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Why Passover is Different
When the Israelites were rescued by G-d from Egyptian slavery, they left in haste, leaving no time for the dough in their sacks to rise and become bread.
On Passover, we commemorate the rescue and the unleavened bread that the Israelites ate when they left Egypt. We don’t eat—or even retain in our possession—any “chametz”—leavened grain or its derivatives—from midday of the day before Passover until the conclusion of the holiday. Instead of chametz, we eat flat unleavened matzah bread.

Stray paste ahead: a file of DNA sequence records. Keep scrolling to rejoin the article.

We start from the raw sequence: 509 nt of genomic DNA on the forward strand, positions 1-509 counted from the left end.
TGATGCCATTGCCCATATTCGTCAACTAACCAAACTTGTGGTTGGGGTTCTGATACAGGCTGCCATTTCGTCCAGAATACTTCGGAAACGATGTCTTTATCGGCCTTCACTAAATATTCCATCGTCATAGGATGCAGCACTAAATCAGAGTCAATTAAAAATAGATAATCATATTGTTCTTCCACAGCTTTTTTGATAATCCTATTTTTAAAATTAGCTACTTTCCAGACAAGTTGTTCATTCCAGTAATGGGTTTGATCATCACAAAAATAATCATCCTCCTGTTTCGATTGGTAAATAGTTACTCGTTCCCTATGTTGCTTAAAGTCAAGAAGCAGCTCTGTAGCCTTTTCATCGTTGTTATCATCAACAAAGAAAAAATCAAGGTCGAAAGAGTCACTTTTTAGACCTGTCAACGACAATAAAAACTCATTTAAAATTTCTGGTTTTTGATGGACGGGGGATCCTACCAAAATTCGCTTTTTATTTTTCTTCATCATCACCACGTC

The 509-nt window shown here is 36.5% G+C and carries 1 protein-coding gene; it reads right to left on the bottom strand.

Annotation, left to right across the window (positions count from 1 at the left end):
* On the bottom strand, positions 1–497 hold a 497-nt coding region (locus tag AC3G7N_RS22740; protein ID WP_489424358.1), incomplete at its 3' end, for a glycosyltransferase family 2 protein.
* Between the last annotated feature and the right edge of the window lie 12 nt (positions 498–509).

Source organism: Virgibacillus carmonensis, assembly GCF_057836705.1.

What exactly is “Chametz”?
Chametz means any food or drink that contains even a trace of wheat, barley, rye, oats, spelt or their derivatives, and which wasn’t guarded from leavening or fermentation. This includes bread, cake, cookies, cereal, pasta and most alcoholic beverages. Moreover, almost any processed food or drink can be assumed to be chametz unless certified otherwise.
All products certified OK Kosher for Passover are marked OK P.